The cryptocurrency market is an overly confusing space, with technical jargon often used to confuse investors and create misconceptions. One common point of confusion is the difference between Ripple and XRP. Exchanges, wallets and the media use the terms interchangeably, but how many investors understand that when buying Ripple’s XRP token, they are not actually buying Ripple?
The Ripple effect
Ripple and the XRP token are actually two completely different things. Ripple is a US based company which offers banks a software called Ripple Connect. This software uses something called the InterLedger Protocol (ILP) to transfer currencies between banks while charging a minimal fee.
The Ripple company owns and runs a real time settlement system, currency exchange and remittance network called the Ripple Transaction Protocol, which is also known as Ripple. This protocol uses the token known as XRP as a fee to send transactions throughout its network.
So what does Ripple the company do? A quick visit to their website explains that Ripple has three products on offer: xCurrent, xVia and xRapid.
xCurrent is their flagship product, and gives banks the ability to efficiently move money across borders. This product appears to be gaining traction with banks because this software allows them to save money and time when sending payments. However, xCurrent does not use the XRP token.
xVia is a product that is still under development, and once completed will offer a similar service to xCurrent. The difference is this product will be targeted to entities outside of banks, such as corporations. Again, there are no plans to use XRP on the xVia platform.
This leaves xRapid, a product which assists banks with additional liquidity when operating in emerging markets. This product utilises the XRP token as a fee for transacting on the xRapid platform.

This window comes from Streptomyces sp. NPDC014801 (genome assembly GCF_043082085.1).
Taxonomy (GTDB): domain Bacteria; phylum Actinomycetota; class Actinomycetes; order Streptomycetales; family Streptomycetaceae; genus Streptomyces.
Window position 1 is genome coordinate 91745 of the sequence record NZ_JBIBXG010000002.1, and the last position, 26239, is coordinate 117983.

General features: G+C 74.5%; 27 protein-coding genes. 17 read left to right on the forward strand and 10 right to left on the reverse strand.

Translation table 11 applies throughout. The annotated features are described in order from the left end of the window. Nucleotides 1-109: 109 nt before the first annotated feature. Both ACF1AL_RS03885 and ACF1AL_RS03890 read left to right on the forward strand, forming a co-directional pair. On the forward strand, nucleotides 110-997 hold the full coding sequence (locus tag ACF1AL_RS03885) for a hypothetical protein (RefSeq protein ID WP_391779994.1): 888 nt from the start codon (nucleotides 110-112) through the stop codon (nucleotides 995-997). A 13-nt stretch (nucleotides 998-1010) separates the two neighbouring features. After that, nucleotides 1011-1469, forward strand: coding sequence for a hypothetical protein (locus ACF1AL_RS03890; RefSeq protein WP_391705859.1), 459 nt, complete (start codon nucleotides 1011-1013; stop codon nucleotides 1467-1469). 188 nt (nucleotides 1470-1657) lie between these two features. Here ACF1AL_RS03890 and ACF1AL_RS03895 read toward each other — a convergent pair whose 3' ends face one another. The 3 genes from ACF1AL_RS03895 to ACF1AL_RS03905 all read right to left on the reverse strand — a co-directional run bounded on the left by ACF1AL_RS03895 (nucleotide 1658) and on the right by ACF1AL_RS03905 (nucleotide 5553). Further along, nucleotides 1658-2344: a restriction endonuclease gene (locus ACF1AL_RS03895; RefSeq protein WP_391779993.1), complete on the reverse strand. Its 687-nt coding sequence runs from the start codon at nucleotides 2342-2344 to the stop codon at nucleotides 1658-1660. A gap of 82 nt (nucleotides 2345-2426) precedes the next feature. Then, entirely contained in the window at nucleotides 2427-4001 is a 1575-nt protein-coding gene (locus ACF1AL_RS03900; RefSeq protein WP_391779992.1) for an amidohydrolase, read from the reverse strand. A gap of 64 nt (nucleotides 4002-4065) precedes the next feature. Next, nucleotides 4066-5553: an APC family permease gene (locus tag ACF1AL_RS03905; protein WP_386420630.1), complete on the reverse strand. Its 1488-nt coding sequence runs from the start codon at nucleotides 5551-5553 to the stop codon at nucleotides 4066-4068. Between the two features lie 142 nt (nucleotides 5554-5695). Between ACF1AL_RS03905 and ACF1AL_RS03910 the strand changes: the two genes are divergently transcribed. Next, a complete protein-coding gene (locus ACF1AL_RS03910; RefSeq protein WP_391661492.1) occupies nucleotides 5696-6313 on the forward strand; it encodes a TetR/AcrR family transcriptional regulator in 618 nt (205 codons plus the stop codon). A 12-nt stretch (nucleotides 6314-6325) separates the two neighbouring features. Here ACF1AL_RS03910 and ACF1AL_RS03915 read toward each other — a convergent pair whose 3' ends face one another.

In short, Ripple is a company which offers banks and other financial institutions the ability to transfer funds across borders, and XRP is the cryptocurrency token which is charged as a fee for facilitating transactions on their xRapid product.
Why is any of this important?
Well simply because there are a lot of rumours floating around the crypto space about Ripple being adopted by banks. Although banks may be using Ripple’s services, in most cases the XRP cryptocurrency token is not being used by banks. So statements like “Ripple is used by banks” or “Ripple is like Bitcoin, but backed by the banks” misdirect investors into thinking that the XRP token is what is being adopted by the banks, when in most cases, it’s the company’s software products which are being adopted. There is a clear difference between Ripple and XRP.
Further to the point, of the extensive list of financial institutions Ripple has claimed are using their software, the majority are using their xCurrent product which does not require the use of the XRP token. This means the exciting news stories of Ripple’s partnerships with international banks do not necessarily increase the adoption and use of the XRP token. Some banks have even stated their aversion for using Ripple’s xRapid product due to the XRP transaction fees being too expensive and volatile. However, perhaps this product may eventually be more widely adopted, leading to a heavier demand for the XRP token in the future.
Another thing to recognise when considering whether to invest in XRP is the token is not very decentralised. Ripple is obviously a centralised company headquartered in the United States, and is estimated to own over sixty percent of all XRP tokens. So if the decentralised characteristics of a cryptocurrency are important, the XRP token may not be a good fit. Conversely, if a centralised token representing international transfer fees may be popular in the future, then XRP might be an interesting token to consider.